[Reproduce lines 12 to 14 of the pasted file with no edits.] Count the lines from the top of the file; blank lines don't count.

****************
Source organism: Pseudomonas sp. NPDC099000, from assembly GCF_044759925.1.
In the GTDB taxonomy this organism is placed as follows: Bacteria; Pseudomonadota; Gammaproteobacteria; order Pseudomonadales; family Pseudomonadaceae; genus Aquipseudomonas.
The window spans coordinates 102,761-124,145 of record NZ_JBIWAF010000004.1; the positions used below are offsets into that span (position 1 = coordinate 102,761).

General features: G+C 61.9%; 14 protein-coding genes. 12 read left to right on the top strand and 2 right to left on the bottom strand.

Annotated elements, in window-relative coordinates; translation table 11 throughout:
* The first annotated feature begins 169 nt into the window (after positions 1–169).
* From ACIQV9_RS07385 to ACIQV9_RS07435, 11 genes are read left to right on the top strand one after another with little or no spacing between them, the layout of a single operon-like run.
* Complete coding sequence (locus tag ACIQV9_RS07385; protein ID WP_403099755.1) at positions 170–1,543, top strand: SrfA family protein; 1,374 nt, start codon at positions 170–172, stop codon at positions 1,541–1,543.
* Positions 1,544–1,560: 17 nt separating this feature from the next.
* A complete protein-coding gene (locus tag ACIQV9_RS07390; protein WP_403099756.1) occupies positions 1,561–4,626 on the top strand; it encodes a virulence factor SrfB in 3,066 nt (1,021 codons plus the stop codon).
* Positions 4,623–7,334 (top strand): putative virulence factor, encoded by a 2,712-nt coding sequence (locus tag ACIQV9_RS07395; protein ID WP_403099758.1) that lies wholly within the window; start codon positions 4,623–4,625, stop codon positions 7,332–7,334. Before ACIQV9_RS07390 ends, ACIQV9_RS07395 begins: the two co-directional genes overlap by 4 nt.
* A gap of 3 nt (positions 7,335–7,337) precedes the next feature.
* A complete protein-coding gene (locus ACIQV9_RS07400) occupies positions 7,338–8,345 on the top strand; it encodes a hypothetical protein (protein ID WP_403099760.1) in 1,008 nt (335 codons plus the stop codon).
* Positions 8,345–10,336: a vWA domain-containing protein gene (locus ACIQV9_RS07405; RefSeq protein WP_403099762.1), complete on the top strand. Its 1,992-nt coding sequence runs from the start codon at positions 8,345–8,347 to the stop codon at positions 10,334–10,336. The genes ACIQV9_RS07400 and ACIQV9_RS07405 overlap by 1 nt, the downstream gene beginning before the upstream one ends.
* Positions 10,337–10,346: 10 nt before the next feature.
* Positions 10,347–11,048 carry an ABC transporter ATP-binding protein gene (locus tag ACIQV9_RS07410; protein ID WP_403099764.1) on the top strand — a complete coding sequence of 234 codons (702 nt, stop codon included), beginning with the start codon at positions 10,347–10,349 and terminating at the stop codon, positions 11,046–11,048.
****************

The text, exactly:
* A gap of 3 nt (positions 7,335–7,337) precedes the next feature.
* A complete protein-coding gene (locus ACIQV9_RS07400) occupies positions 7,338–8,345 on the top strand; it encodes a hypothetical protein (protein ID WP_403099760.1) in 1,008 nt (335 codons plus the stop codon).
* Positions 8,345–10,336: a vWA domain-containing protein gene (locus ACIQV9_RS07405; RefSeq protein WP_403099762.1), complete on the top strand. Its 1,992-nt coding sequence runs from the start codon at positions 8,345–8,347 to the stop codon at positions 10,334–10,336. The genes ACIQV9_RS07400 and ACIQV9_RS07405 overlap by 1 nt, the downstream gene beginning before the upstream one ends.